They told Wings they needed to bring a chopper in to airlift him down to Santa Fe. Clearly a very, very bad head injury, at a minimum; no way to tell what else there might have been. The local hospital isn't equipped to deal with this kind of trauma. Of course, there was no question about it.

We went back to wait until the chopper arrived. In the meantime, as I was fixing Wings something to eat, the medics apparently got the driver out. The scream was something I hope I never hear again as long as I live.

It took probably twenty minutes. Police blocked off the highway on both ends while we waited. The helicopter pilot clearly had been briefed well, and just as clearly knew what s/he was doing, taking the shortest route overhead and landing perfectly in the north field. It sent the horses into a frenzy, of course, and I spent a couple of minutes calming them before heading back up to see what was happening.

Another fifteen or twenty minutes, and they had the driver loaded and took off smoothly. They re-opened the highway, and the emergency vehicles began K-turns and U-turns, heading back toward town. A few minutes ago, I took the ATV back up there to see whether they had rescued the school papers that presumably belonged to the driver's children; at times like this, such seemingly little things hold enormous (in every sense of that word) importance for family members. If they were still scattered, I was going to pick them up, dry them out, and hold them for safekeeping until someone claimed them. Instead, I found that the EMS crews had done a truly outstanding clean-up job in a matter of minutes, packing up and taking everything, no matter how small.

All that remains to show that anything happened are the scars in the mud left from last night's storms, deep gouges where the van overturned and came to rest. In a few days, the sun will have dried them, too, and there'll be no visible sign to anyone who didn't see it.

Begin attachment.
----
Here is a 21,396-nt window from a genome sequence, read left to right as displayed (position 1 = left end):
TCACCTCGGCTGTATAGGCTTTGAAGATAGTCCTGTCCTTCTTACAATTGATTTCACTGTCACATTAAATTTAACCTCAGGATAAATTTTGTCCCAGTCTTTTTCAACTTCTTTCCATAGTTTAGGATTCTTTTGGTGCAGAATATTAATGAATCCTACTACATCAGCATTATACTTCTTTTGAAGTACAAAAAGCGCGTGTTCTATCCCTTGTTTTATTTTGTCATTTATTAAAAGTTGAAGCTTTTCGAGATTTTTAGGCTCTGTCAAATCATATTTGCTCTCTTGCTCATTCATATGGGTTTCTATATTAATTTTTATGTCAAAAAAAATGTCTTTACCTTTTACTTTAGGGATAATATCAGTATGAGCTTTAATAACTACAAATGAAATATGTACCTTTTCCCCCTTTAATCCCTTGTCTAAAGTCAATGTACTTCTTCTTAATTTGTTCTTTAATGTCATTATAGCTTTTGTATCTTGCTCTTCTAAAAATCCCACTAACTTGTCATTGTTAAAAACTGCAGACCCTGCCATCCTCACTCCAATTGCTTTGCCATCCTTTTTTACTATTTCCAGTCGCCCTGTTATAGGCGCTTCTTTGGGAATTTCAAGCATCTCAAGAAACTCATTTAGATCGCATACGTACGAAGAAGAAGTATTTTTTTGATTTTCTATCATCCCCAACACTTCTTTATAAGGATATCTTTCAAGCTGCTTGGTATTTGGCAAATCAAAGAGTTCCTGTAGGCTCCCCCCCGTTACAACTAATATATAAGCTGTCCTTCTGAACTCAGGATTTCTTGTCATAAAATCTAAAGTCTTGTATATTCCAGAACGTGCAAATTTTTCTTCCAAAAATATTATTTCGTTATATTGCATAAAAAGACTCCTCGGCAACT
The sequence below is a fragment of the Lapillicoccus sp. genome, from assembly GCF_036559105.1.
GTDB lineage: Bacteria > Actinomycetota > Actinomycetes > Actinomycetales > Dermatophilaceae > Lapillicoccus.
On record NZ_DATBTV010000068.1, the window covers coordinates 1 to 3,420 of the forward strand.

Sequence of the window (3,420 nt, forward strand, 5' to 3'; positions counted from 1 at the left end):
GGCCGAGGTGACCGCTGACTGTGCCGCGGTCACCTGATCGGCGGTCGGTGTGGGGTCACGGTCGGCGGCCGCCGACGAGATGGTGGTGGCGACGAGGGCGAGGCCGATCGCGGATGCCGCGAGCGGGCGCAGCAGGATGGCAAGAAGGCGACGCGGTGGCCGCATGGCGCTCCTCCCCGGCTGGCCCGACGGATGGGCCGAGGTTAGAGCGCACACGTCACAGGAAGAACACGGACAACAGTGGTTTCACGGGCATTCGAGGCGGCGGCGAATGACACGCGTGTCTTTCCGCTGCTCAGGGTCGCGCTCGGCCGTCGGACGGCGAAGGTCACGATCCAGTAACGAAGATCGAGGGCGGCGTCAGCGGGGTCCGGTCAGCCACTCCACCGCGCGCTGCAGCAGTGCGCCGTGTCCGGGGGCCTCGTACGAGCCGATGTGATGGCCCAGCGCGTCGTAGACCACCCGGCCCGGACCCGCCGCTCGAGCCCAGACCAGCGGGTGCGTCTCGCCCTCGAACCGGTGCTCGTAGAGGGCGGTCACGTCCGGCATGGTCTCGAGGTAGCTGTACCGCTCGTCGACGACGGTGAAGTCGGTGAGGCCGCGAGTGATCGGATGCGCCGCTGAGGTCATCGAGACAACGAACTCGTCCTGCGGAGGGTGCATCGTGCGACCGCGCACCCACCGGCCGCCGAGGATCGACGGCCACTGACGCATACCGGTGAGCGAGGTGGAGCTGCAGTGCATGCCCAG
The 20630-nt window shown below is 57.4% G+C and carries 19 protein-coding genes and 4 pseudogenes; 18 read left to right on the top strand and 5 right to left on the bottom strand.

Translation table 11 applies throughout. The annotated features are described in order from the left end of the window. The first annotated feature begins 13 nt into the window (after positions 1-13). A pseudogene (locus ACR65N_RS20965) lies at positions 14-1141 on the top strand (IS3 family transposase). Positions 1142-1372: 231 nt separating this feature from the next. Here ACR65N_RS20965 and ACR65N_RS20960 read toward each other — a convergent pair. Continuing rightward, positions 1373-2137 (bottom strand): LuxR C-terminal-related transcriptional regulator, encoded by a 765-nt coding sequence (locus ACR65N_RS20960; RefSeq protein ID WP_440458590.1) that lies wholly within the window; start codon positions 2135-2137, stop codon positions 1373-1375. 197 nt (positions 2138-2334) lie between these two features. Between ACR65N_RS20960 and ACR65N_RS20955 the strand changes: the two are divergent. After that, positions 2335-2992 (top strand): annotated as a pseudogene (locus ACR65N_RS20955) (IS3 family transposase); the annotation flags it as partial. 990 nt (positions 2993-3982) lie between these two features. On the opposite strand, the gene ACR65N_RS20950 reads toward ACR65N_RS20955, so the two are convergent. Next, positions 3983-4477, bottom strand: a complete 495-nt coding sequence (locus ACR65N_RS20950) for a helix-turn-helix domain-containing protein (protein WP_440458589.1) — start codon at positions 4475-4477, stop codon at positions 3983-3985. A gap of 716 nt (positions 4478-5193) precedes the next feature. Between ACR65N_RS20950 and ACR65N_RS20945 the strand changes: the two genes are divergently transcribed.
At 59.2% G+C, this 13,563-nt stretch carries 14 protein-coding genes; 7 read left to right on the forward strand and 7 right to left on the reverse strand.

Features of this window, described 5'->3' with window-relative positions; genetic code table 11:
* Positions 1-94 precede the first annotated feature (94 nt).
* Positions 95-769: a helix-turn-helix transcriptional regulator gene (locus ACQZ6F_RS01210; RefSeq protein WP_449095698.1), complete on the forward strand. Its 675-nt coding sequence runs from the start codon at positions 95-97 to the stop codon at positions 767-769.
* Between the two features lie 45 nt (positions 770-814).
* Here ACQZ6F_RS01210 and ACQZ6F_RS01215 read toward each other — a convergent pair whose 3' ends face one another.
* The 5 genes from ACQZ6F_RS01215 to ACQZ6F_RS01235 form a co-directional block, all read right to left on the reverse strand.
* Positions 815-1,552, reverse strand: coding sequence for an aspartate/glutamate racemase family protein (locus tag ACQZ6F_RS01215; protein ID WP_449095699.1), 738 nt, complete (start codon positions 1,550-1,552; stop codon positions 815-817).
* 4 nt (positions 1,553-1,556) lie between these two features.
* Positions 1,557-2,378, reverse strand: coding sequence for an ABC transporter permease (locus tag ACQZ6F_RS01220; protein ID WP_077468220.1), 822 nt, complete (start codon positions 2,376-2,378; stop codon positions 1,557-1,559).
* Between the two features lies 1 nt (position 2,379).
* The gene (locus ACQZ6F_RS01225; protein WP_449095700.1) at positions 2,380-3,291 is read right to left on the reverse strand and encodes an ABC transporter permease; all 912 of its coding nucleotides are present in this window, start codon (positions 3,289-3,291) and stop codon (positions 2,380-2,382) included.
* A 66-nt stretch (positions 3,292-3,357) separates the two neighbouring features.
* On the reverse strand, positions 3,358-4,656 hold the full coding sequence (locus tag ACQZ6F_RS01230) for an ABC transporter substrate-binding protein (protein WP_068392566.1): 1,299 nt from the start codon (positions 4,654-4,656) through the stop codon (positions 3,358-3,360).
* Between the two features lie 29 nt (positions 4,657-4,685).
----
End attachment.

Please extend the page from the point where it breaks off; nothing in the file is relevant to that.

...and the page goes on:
That spot is cursed. No one knows anymore what might once have happened in that place (although, given the history, it's easy to speculate). But it's a site of accidents every single year.

It's time to have Wings cedar me, as he's doing for himself. And time once again to thank the man I love. He's my hero, for this and for so many other reasons.

It's also time to send up a few more prayers for the driver, and for his family, that he'll make it, and without lasting ill effects. We've been doing that for the last hour. If you wanted to do likewise, it couldn't hurt.

Postscript:  Later, Wings told me that one of the EMS crew told him why their arrival was delayed. It was a bad day for them too: a jumper at the Gorge.


Sunday, June 8, 2014

New Mexico Magazine: Now with Cameo Appearances by Wings's Art


Sorry; have to post this. Because I'm proud of him.

This is the cover of the current issue of New Mexico Magazine (June, 2014 edition). Wings had to run some errands yesterday and brought it home with him.

On pages 52 through 55, one of Wings's pieces makes three cameo appearances.

What grabbed his eye was the headline on the left: "Game of Thrones' [sic] Hometown Hero." It's a story about George R.R. Martin, Santa Fe resident, and his purchase, restoration, and reopening of the Jean Cocteau Cinema, the town's beloved art-house 
theatre that closed some years ago. That's the same venue that hosted Wings's one-man show last month.

The article includes several photos of George himself. And in each one, he's wearing his trademark fisherman's cap . . . with one of Wings's turtles pinned to it.

Did I mention that I'm proud of him?

June 9, ETA: When I pulled this together two nights ago, I couldn't get a link for the actual article from the New Mexico Magazine Web site, so I assumed that it was content available only to subscribers. They've apparently since made it available; yesterday, belinda ridgewood sent me the link, which has now been added above. Only one photo, but the turtle makes an appearance.